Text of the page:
• Use a calendar to set dates for your moving goals.

  • Invite friends and family to help throughout the moving process. 

  • Visit the new community home, take pictures of the layout, and ask for a floor plan. 

  • Create a list of must-have items and add more items as space allows.

  • Help your senior envision their new space with familiar things.  

  • Plan a yard or estate sale

  • Donate or recycle unwanted or unused items. 

  • Keep old towels, blankets, and sheets for packing material if you don’t hire professional movers. 

4. Change Their Address  

Your older adult might need help disconnecting utilities and changing their address with the post office. While they won’t need to officially change their address until they move, it’s a good idea to get a head start and create a list of the accounts or services to change. Be sure to remind them about address changes for important accounts like medical and prescriptions and fun mail like magazines. 

5. Schedule Movers or Plan a DIY Move 

If you don’t hire a senior move manager, you’ll need a local moving company. Ask the retirement community manager for suggestions of local companies that have experience moving residents into that senior-living community. When talking with the moving company, ask about available service options, especially help loading and unloading boxes. Many professional moving companies specialize in retirement community moves and offer senior discounts.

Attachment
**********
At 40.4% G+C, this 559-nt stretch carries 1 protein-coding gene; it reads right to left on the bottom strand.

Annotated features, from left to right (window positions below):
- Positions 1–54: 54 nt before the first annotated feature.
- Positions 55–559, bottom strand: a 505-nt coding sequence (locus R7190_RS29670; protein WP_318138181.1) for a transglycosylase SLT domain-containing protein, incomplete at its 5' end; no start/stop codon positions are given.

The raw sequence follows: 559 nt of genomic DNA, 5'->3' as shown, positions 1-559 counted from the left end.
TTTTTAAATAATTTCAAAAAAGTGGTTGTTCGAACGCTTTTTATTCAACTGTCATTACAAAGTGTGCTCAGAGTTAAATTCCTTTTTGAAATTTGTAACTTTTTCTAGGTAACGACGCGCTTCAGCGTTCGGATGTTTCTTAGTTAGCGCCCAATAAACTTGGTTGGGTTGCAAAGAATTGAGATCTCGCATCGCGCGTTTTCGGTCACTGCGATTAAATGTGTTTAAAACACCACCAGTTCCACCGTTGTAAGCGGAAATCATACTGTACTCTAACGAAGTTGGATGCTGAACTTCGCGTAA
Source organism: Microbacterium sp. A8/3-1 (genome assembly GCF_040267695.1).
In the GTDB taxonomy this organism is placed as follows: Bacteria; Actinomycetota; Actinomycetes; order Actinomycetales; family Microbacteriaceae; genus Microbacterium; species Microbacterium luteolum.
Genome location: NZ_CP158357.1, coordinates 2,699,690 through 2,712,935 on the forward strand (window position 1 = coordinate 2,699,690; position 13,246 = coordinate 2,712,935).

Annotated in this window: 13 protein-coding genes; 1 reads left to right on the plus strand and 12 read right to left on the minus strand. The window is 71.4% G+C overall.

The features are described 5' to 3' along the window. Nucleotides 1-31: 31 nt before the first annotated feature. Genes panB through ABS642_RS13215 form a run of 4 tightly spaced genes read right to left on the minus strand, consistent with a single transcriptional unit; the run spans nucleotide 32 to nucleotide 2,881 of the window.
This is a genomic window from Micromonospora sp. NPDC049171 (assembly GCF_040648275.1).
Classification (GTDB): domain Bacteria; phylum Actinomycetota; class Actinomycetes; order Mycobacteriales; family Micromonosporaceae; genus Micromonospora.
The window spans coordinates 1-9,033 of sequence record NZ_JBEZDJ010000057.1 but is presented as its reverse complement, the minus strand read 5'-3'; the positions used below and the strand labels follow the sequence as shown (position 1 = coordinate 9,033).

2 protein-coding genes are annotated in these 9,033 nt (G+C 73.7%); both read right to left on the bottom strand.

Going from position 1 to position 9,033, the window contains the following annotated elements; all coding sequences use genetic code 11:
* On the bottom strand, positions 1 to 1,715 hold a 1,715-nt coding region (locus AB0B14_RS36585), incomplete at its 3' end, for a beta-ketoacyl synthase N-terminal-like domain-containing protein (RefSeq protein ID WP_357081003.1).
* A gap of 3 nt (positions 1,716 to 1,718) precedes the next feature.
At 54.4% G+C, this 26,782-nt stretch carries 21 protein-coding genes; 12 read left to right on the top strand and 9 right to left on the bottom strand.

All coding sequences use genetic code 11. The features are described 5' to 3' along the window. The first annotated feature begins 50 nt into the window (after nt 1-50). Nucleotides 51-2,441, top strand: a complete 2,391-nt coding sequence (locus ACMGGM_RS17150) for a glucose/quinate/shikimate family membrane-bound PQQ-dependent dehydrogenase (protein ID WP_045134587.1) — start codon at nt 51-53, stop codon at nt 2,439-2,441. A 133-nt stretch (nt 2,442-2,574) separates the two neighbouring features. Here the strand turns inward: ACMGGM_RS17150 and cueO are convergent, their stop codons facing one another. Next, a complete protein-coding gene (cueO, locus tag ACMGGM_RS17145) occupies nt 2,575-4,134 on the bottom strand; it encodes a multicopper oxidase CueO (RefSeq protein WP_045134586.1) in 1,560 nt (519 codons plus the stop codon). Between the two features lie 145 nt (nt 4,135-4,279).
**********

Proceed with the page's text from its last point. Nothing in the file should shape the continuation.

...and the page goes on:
Or, if you choose a DIY move, start collecting boxes and packing materials early. You can buy them new from home improvement stores or search online for free boxes. Keep in mind that you’ll likely need several extra helpers to complete a DIY move into a retirement community, especially if your senior loved one is unable to lift heavy items.

6. Make Move-in Day Fun 

Mom and daughter celebrating together
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The best solution for a successful move-in day is to have their new space completely furnished before your senior spends their first night. A leisurely two to three-day move-in keeps stress levels down and the familiarity factor up. 

If you can’t schedule a multiple-day move-in, surround your loved one with support to calm their nerves. Family and friends should make fast work of unloading boxes and furniture to help them feel settled. Plan to stay all day to furnish the home, down to the smallest detail, so your senior feels at home quickly. Take breaks at mealtimes to familiarize them with dining options. After unpacking, walk around the senior-living community and check out the amenities together. 

7. Help Your Senior Make Plans 

Once the new space is cozy, you’ll want your senior to start enjoying their surroundings. Encourage them to introduce themselves to neighbors and start socializing at planned events. Their senior-living community is likely filled with people with similar interests and backgrounds. It’s true that big transitions take a while to feel comfortable, but with visits from friends and family, your loved one should adjust soon.